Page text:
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China to increase domestic supply of iron ore

China plans to supply 45 percent of its iron ore use by 2015, a big increase from last year''s 32 percent, as the country steps up efforts to protect its steel industry from a foreign monopoly over iron ore.
The country also aims to get half of its iron ore imports from Chinese-invested mines to break the grip of the three major global miners, Vale SA, BHP Billiton and Rio Tinto, according to a report from Monday''s Economic Information Daily, a Beijing-based Xinhua-run newspaper.
China, the world''s biggest consumer of iron ore, has been boosting domestic production of the mineral and increasing overseas investment to secure supplies as its steel firms, mainly dependent on imports, have been subject to price fluctuations.
The country imported 618 million tons of iron ore in 2010, taking up more than 68 percent of its consumption. In the first eight months of this year, China imported 448 million tonnes of iron ore, up 3.5 percent year-on-year, data from the Ministry of Industry and Information Technology (MIIT) showed.
The average price in the period increased by 38 percent from the same time last year to reach $163.75 per tonne. The price increase added 130 billion yuan ($20.47 billion) in costs for China''s steel firms, according to MIIT.
The world''s top three producers, Vale SA, BHP Billiton and Rio Tinto, control two-thirds of the world''s iron ore exports and have a say in global ore prices.
Whether China is able to guarantee the iron ore supplies matters to the development of the country''s steel industry, said Luo Tiejun, deputy director of MIIT''s raw material department.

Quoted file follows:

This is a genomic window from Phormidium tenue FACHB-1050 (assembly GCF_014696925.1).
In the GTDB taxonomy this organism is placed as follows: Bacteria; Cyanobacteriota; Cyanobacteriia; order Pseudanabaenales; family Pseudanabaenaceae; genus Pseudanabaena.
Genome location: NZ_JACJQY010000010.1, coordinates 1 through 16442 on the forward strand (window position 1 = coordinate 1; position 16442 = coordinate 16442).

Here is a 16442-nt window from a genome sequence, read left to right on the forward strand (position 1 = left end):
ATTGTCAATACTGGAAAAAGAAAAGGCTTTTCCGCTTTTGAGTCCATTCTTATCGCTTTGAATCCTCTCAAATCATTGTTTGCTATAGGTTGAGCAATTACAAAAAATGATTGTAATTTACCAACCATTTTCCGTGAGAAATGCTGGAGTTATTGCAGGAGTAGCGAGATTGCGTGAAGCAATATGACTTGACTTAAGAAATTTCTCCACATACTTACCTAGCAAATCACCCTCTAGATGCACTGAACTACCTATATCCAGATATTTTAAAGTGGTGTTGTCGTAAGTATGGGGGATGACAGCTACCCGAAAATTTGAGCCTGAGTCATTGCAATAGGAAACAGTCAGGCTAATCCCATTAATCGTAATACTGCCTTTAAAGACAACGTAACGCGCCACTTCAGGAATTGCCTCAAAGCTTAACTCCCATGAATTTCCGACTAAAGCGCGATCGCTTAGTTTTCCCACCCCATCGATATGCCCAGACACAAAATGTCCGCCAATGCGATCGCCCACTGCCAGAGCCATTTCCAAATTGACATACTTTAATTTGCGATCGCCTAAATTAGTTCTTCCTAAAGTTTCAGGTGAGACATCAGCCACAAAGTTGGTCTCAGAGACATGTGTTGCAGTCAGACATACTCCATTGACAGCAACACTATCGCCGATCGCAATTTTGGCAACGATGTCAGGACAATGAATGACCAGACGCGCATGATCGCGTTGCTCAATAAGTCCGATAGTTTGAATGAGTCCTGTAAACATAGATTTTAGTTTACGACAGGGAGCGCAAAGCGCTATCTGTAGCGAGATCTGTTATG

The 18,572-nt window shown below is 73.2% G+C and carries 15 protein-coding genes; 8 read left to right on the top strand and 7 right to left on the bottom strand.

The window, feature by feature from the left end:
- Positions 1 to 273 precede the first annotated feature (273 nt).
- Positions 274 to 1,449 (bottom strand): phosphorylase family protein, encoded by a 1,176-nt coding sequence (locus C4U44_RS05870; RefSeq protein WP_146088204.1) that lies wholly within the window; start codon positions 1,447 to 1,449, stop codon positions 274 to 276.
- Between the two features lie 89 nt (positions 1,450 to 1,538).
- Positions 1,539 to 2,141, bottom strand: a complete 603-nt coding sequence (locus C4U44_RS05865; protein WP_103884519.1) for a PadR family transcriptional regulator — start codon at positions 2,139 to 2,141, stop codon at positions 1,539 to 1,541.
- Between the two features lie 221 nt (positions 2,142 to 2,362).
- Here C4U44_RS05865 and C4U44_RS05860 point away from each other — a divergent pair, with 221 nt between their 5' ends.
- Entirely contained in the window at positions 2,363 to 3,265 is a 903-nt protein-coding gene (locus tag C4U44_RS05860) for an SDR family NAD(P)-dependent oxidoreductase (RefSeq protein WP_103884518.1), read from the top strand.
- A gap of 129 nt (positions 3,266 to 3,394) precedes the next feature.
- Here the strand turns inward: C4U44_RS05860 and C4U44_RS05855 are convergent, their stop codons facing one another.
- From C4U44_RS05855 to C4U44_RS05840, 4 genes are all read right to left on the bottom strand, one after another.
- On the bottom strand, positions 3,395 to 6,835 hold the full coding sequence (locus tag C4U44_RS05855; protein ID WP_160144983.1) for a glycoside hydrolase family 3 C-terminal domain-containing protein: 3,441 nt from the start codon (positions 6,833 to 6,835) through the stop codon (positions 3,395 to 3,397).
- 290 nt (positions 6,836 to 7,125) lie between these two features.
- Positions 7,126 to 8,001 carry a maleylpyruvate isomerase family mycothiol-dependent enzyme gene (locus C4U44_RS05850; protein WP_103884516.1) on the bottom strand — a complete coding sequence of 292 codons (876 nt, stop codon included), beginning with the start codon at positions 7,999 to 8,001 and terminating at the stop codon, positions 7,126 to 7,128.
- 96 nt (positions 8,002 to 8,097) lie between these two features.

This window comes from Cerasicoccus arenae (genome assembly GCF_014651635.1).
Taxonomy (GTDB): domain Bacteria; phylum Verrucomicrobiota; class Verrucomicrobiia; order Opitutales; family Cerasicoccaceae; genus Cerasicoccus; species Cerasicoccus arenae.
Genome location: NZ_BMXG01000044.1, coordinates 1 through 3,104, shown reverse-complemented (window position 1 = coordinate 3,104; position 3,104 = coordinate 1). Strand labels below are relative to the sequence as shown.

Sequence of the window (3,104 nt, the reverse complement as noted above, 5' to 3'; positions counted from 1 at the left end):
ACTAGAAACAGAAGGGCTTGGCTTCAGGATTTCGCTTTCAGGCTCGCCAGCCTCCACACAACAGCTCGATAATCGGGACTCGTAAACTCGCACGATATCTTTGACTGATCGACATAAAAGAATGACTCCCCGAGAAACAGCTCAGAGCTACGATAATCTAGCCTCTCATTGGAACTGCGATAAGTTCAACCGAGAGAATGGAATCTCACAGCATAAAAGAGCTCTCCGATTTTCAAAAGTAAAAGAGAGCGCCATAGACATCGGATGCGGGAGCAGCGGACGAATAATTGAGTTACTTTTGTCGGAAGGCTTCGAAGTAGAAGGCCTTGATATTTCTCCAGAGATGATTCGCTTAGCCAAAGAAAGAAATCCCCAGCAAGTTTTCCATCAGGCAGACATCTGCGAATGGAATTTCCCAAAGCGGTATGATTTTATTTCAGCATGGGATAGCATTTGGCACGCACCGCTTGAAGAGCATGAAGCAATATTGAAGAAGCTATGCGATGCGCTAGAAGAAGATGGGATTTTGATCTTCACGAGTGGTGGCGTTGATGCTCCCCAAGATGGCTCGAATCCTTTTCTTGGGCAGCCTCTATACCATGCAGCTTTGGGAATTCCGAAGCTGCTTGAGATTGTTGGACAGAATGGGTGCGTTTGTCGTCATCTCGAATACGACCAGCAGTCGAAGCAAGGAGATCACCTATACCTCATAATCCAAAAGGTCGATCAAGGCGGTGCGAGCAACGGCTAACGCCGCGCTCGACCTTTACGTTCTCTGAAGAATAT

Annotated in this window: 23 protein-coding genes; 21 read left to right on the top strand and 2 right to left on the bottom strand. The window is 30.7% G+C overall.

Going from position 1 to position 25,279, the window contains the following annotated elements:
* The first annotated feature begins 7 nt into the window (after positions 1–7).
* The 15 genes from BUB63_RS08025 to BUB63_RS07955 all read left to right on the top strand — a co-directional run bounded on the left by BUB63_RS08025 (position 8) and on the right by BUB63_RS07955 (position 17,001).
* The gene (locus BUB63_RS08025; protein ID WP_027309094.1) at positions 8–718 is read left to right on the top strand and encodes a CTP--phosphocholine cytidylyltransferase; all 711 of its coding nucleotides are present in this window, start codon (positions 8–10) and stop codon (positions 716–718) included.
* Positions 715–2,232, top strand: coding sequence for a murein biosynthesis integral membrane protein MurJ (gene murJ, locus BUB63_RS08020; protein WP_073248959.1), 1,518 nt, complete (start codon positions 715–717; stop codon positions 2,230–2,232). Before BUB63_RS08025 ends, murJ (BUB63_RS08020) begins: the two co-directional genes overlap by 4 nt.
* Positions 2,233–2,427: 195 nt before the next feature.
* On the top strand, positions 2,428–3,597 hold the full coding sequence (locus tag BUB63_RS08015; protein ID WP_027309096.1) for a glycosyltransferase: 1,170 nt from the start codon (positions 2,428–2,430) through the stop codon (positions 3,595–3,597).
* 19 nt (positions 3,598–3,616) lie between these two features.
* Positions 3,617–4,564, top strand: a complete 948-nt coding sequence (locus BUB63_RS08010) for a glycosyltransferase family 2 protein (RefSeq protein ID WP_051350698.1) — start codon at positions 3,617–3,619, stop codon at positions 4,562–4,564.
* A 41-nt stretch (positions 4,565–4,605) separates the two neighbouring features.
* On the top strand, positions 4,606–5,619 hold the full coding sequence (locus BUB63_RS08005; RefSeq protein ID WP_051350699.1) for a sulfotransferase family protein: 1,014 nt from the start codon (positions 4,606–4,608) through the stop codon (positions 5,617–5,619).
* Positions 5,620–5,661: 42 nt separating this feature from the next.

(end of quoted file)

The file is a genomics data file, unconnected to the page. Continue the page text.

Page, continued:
"The whole steel industry has been living on a meager profit," said Zhu Jimin, president of Shougang Group.
Last year, the combined profits of the 77 big and medium-sized steel companies in China was only 88.1 billion yuan, but the combined cost increase of those companies caused by iron ore price hikes reached 196 billion yuan, Zhu said.
The profit ratio of medium-sized and large steel enterprises is 3 percent, lower than the 6 percent of the industrial sector in China, according to MIIT.
"The international monopoly has pushed the price of iron ore more quickly than the growth of steel prices," said Zhu.
China is working to establish a guarantee system for iron ore supply, according to the 12th Five-Year Development Plan (2011-2015) for the iron and steel industry, made public on MIIT''s website on Monday.
According to the plan, China will encourage steel firms to cooperate with resource-rich countries, especially its neighbors, to co-exploit iron ore mines.
The country is expected to add more than 100 million tons in iron ore capacity abroad by 2015, said the plan.
According to the plan, China will continue to step up domestic exploration and mine consolidation. It also vows to improve the order of iron ore market in China.
The country''s annual crude steel consumption will reach around 750 million tons by 2015, said the plan.

(Source from China Daily)